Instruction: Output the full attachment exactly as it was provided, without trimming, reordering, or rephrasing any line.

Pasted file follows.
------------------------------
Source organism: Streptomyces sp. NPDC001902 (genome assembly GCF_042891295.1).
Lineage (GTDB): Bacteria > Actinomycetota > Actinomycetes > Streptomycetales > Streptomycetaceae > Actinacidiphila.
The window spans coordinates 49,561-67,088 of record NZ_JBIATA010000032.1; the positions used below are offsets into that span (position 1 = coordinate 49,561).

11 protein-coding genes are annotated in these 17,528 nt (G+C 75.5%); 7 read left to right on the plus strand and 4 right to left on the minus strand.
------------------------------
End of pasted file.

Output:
Source organism: Streptomyces sp. NPDC001902 (genome assembly GCF_042891295.1).
Lineage (GTDB): Bacteria > Actinomycetota > Actinomycetes > Streptomycetales > Streptomycetaceae > Actinacidiphila.
The window spans coordinates 49,561-67,088 of record NZ_JBIATA010000032.1; the positions used below are offsets into that span (position 1 = coordinate 49,561).

11 protein-coding genes are annotated in these 17,528 nt (G+C 75.5%); 7 read left to right on the plus strand and 4 right to left on the minus strand.